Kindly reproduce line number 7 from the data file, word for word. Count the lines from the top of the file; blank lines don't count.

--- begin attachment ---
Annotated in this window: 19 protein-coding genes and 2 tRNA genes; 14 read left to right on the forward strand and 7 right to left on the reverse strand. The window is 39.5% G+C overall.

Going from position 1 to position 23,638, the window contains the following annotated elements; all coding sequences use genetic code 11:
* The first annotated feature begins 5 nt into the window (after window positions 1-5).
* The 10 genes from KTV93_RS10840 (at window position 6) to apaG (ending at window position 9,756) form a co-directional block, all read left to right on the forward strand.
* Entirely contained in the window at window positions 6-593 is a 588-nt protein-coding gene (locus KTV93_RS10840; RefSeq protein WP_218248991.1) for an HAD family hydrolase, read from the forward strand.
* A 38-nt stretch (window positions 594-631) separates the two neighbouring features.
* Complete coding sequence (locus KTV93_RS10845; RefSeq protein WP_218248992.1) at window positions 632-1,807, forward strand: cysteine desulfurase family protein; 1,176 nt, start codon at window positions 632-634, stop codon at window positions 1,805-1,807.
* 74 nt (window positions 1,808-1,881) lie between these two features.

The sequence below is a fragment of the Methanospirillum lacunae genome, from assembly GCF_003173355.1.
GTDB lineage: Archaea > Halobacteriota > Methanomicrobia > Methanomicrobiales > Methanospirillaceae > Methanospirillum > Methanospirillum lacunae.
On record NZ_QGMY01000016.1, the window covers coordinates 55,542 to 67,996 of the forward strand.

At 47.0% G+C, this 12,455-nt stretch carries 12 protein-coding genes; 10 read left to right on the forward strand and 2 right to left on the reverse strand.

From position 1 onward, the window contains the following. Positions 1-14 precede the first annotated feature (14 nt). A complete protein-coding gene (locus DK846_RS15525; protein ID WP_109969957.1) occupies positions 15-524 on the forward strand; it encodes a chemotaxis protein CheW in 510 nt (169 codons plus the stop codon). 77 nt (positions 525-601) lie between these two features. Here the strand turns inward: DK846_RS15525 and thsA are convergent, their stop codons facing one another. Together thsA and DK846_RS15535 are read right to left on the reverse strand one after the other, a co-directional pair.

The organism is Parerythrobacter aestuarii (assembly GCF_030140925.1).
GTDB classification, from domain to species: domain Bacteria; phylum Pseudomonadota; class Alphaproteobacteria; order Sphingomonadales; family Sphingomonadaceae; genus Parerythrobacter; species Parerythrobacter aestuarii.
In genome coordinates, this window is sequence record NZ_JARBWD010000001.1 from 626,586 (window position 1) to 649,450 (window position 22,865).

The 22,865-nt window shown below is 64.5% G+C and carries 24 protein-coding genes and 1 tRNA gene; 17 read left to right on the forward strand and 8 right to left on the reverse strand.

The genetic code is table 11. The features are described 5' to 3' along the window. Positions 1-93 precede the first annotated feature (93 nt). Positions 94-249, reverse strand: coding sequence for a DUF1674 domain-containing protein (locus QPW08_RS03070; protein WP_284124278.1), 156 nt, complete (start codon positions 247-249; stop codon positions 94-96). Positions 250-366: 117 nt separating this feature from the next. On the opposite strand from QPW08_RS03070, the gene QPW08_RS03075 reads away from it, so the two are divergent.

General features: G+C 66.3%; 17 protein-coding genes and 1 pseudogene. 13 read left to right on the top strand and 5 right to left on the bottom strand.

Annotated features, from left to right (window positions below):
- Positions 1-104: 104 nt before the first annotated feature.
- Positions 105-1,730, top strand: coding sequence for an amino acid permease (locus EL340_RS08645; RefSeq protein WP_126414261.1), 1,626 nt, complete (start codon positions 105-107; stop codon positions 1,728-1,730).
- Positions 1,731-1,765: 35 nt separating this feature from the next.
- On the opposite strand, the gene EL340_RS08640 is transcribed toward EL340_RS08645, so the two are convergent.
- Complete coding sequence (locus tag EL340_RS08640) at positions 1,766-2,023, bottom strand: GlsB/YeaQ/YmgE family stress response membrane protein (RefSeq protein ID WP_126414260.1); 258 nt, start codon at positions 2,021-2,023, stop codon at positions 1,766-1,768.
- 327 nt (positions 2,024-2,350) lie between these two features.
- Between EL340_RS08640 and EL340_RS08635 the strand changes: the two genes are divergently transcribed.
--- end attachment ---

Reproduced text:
* Complete coding sequence (locus KTV93_RS10845; RefSeq protein WP_218248992.1) at window positions 632-1,807, forward strand: cysteine desulfurase family protein; 1,176 nt, start codon at window positions 632-634, stop codon at window positions 1,805-1,807.